Comcast’s internet business soars with work, school now online
Comcast Corp. added the most quarterly internet customers in 12 years, providing momentum to a business that’s become critical during the home lockdowns caused by the pandemic.
The cable giant added 477,000 internet subscribers last quarter, topping analysts’ expectations. Comcast reported quarterly profit of 71 cents a share, excluding certain items, topping the 67 cents that analysts expected. Total revenue of $26.6 billion was just shy of the $26.8 billion that Wall Street forecast.
Although more people are relying on home internet during the lockdowns, Comcast has been adding customers at a steady clip for months. That’s partly because it has been more willing to sell broadband service as a standalone product, not bundled with TV and phone.
Those new internet customers helped make up for drops in other areas of Comcast’s business. The company lost 409,000 cable TV customers, as it has raised prices and stopped trying to retain customers who want cheaper, less profitable packages. It was Comcast’s steepest quarterly TV-subscriber loss in at least four years, according to historical data from Bloomberg Intelligence.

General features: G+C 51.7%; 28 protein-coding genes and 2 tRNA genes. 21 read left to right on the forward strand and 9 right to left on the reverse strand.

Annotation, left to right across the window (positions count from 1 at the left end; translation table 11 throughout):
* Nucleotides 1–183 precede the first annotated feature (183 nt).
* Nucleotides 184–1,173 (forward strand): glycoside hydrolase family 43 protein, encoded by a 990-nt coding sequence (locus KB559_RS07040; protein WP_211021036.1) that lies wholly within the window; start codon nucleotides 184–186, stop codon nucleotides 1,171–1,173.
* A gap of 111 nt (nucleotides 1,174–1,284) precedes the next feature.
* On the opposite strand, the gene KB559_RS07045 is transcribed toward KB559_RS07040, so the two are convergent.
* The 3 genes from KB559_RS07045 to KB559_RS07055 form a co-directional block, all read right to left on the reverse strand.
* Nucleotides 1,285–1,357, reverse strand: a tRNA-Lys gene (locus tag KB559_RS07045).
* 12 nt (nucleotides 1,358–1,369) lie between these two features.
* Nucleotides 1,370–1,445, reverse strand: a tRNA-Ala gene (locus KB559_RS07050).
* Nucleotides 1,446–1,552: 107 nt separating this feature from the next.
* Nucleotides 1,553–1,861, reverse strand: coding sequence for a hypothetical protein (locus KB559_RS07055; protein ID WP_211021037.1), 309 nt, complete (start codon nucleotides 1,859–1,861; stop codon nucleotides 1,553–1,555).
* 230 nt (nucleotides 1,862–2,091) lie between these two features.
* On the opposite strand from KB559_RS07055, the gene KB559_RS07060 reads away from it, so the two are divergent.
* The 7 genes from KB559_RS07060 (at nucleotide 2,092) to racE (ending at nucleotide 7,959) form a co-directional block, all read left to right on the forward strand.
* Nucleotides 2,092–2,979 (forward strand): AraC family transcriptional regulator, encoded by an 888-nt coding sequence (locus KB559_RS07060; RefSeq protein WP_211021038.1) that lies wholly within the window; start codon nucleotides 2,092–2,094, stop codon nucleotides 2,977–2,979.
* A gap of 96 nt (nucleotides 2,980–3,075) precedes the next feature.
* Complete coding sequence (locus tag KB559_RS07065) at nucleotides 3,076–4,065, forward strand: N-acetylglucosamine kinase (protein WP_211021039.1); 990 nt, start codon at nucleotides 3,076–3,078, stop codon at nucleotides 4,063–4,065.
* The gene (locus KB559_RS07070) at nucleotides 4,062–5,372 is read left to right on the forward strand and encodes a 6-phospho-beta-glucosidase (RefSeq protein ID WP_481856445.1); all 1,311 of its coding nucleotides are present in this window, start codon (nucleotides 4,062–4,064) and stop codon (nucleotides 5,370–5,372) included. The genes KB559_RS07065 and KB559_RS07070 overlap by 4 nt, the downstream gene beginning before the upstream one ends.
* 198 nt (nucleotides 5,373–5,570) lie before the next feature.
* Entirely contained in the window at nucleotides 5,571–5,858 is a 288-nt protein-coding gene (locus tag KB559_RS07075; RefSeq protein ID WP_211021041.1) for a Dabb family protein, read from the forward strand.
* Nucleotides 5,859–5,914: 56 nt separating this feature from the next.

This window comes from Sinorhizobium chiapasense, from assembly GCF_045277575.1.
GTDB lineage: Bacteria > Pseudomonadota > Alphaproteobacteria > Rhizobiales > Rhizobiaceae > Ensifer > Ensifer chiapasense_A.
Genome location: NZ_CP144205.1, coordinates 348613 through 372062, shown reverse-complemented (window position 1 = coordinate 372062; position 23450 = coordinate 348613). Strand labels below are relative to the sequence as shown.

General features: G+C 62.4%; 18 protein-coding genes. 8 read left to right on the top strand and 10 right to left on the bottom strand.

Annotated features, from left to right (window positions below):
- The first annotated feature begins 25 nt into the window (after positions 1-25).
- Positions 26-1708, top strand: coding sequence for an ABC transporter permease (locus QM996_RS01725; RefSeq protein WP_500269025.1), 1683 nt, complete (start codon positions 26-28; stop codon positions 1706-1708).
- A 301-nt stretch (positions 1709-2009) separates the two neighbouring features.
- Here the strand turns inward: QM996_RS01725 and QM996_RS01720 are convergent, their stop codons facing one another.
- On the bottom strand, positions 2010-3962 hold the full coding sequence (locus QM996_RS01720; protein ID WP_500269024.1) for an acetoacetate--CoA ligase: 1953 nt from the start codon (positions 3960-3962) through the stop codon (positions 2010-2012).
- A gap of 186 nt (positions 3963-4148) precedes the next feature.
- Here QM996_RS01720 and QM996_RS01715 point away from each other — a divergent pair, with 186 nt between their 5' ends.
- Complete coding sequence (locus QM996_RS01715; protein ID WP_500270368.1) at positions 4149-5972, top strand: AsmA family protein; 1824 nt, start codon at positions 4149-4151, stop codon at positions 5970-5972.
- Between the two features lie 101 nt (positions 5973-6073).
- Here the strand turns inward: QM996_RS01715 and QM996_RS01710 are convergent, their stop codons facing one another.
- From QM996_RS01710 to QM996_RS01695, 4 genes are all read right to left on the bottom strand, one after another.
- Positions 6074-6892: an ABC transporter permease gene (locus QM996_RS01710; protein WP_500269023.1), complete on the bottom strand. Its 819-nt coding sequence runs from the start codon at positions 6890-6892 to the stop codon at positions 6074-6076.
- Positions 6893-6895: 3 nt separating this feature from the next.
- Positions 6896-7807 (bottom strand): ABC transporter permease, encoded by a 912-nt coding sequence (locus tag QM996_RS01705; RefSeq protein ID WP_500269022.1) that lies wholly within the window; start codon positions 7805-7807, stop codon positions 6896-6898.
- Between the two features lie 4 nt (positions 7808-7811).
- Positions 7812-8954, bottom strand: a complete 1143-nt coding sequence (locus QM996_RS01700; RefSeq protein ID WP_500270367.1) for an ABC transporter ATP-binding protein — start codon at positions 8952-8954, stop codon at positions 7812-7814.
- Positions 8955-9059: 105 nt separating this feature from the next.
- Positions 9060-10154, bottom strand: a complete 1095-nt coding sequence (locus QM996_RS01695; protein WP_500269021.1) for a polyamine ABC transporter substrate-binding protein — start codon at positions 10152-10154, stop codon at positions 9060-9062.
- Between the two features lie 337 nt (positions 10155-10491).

Comcast’s film and theme-park revenue dropped 23 percent and 32 percent respectively. U.S. theme parks and movie theaters have been closed since mid-March due to the coronavirus, prompting Comcast’s Universal to delay certain films or release them for home viewing.
Revenue at Comcast’s European pay-TV business, Sky, fell 5.8 percent. One of Sky’s markets, Italy, was hit hard by the coronavirus, and a big draw for its pay-TV service, live sports, has been postponed due to the pandemic.
Comcast shares were up 1.1 percent to $39.41 in pre-market trading Thursday. They had fallen 13 percent for the year as of Wednesday’s close.